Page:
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Description
Applied Public Health Teams
The U.S. Public Health Service (USPHS) Applied Public Health Teams (APHT) provides resources and assistance to local health authorities throughout the United States. They were created in 2006 as part of the National Response Plan’s ESF-8 public health and medical asset provisions. There are currently five APHT, each of which is a work force comprising 47 USPHS trained Commissioned Corps officer responders. Each APHT is scalable, and can provide only those resources needed. The primary areas of APHT activities and reporting include epidemiology, surveillance, preventive (medical) services delivery, and environmental public health issues.
ASPR’s HHS emPOWER Map
The HHS emPOWER Map is a public and interactive map that provides the de-identified total number of Medicare beneficiary claims for certain electricity-dependent medical and assistive equipment that include: ventilators, oxygen concentrators, enteral feeding machines, intravenous (IV) infusion pumps, suction pumps, at-home dialysis machines, wheelchairs, scooters, and beds.  The data is updated monthly and provided both geospatially and in table format at the national, state, territory, county and zip code levels.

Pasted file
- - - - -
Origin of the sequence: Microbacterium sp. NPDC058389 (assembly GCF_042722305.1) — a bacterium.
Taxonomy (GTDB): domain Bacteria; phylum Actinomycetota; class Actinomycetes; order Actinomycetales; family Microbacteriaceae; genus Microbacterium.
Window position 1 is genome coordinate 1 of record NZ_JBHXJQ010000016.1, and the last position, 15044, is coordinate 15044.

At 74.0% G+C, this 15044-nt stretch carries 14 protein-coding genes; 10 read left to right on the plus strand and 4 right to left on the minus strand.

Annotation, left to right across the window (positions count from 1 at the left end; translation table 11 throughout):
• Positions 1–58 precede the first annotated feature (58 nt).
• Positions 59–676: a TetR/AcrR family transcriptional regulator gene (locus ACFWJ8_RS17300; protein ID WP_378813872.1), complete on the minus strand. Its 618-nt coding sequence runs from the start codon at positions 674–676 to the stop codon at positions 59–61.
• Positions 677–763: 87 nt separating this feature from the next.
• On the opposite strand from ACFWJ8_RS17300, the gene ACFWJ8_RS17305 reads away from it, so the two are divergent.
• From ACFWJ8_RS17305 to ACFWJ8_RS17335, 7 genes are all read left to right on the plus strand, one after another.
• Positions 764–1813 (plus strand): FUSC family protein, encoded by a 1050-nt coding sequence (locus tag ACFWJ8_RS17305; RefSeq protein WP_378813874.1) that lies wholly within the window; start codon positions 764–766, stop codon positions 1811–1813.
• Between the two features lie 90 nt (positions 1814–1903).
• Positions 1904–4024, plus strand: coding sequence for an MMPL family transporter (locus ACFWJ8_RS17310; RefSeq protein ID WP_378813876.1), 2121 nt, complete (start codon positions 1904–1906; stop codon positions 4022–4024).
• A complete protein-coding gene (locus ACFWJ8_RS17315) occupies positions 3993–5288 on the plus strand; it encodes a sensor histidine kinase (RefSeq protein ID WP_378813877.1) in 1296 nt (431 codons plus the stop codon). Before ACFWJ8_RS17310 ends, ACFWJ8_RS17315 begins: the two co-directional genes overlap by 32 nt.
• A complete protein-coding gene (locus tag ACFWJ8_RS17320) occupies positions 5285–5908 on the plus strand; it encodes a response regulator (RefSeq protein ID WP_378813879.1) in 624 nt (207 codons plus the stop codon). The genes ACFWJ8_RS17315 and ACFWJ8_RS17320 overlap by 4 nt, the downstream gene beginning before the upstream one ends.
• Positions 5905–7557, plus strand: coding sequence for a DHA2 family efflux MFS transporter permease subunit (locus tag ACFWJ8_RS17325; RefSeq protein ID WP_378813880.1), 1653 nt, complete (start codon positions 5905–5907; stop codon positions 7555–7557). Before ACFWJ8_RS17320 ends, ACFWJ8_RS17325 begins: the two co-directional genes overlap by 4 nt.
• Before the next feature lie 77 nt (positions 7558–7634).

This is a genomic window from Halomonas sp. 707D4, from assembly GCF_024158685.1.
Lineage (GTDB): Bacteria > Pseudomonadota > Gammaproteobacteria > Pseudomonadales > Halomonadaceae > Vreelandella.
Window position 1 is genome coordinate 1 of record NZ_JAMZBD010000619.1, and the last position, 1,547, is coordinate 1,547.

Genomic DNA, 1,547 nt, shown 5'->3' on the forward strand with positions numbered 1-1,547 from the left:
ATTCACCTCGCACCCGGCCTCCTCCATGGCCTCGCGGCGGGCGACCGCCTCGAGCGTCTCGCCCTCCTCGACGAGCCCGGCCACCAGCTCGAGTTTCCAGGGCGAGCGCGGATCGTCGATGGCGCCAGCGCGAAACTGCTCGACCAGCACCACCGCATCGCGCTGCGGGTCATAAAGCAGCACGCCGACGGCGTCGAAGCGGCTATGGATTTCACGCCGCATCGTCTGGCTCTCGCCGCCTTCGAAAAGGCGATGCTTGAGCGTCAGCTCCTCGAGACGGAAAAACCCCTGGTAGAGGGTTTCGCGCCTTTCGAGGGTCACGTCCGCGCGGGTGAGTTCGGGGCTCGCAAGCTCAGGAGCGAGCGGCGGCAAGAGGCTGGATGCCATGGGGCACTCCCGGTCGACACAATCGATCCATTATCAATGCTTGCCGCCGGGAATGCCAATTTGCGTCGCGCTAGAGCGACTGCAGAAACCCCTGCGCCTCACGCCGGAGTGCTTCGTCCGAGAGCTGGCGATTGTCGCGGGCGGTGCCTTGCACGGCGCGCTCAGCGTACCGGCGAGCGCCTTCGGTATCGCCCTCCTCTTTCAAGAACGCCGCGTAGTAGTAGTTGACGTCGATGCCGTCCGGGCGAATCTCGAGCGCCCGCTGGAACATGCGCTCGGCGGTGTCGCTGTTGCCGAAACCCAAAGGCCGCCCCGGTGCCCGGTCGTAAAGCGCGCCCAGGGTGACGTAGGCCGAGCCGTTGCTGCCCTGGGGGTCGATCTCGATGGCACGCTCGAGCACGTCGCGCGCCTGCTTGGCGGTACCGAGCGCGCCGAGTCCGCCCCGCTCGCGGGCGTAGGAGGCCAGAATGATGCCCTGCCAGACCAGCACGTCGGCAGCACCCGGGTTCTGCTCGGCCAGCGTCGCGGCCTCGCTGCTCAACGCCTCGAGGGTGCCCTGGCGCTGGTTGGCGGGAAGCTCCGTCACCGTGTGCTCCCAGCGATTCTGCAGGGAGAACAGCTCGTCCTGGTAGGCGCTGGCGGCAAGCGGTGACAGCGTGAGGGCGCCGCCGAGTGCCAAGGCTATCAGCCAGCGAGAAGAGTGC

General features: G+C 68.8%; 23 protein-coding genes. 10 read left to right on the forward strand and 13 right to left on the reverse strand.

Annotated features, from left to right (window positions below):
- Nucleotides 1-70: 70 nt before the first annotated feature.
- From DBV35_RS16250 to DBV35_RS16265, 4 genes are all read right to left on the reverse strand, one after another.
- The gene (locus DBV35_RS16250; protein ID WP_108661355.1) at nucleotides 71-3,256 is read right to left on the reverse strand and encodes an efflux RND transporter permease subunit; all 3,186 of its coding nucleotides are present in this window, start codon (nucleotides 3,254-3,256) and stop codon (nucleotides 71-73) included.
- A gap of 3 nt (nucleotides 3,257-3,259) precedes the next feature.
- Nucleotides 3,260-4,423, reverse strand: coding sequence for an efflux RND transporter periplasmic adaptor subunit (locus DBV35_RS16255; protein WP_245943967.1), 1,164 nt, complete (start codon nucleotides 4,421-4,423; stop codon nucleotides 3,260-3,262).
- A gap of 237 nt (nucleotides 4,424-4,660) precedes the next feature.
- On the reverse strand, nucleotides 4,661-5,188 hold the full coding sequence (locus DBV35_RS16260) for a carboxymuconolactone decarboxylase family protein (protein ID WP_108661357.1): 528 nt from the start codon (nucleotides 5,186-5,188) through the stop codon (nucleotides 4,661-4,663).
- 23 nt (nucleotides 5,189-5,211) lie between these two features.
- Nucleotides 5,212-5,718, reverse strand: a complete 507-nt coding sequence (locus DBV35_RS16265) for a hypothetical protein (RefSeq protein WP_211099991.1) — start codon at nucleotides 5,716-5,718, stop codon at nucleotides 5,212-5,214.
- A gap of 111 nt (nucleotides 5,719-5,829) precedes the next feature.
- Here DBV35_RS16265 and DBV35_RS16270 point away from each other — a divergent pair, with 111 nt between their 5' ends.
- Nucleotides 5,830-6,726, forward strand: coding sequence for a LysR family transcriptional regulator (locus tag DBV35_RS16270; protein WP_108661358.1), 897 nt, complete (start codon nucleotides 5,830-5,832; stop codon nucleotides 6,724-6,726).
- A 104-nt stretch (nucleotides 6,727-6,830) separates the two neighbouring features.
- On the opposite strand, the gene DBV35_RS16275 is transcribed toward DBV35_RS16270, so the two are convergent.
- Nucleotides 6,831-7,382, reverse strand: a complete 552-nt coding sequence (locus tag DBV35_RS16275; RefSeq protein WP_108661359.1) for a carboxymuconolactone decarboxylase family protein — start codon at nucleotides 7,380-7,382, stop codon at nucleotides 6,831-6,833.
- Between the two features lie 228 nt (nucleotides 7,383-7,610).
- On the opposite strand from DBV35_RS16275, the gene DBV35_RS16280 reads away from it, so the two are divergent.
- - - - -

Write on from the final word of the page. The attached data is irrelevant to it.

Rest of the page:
CDC CSELS Applied Public Health Advanced Laboratory Surveillance (DHIS)
The primary mission for the Center for Surveillance, Epidemiology and Laboratory Services (CSELS) is to provide scientific service, expertise, skills, and tools in support of CDC's national efforts to promote health; prevent disease, injury and disability; and prepare for emerging health threats. CSELS has four divisions which represent the tactical arm of CSELS, executing upon CSELS strategic objectives. The Division of Health Informatics and Surveillance (DHIS) advances the science and practice of public health informatics and surveillance.
CDC CSELS Division of Public Health Information Dissemination (DPHID)
The primary mission for the Center for Surveillance, Epidemiology and Laboratory Services (CSELS) is to provide scientific service, expertise, skills, and tools in support of CDC's national efforts to promote health; prevent disease, injury and disability; and prepare for emerging health threats. CSELS has four divisions which represent the tactical arm of CSELS, executing upon CSELS strategic objectives. The Division of Epidemiology, Analysis, and Library Services (DEALS) collaborates with our CDC and state and local public health partners to create and promote quality, timely and useful cross-cutting scientific products and services.
CDC Domestic Water Sanitation and Hygiene Epidemiology Teams
The Domestic Water, Sanitation, and Hygiene Epidemiology Team is the lead epidemiology unit for U.S. water-related disease in CDC's National Center for Emerging and Zoonotic Infectious Diseases. This team tracks and investigates waterborne disease and outbreaks, builds waterborne disease prevention capability in state and local health departments, and develops effective prevention strategies to improve health. Other Centers, Institutes and Offices at CDC also provide capabilities to investigate waterborne disease and outbreaks.
CDC Food Safety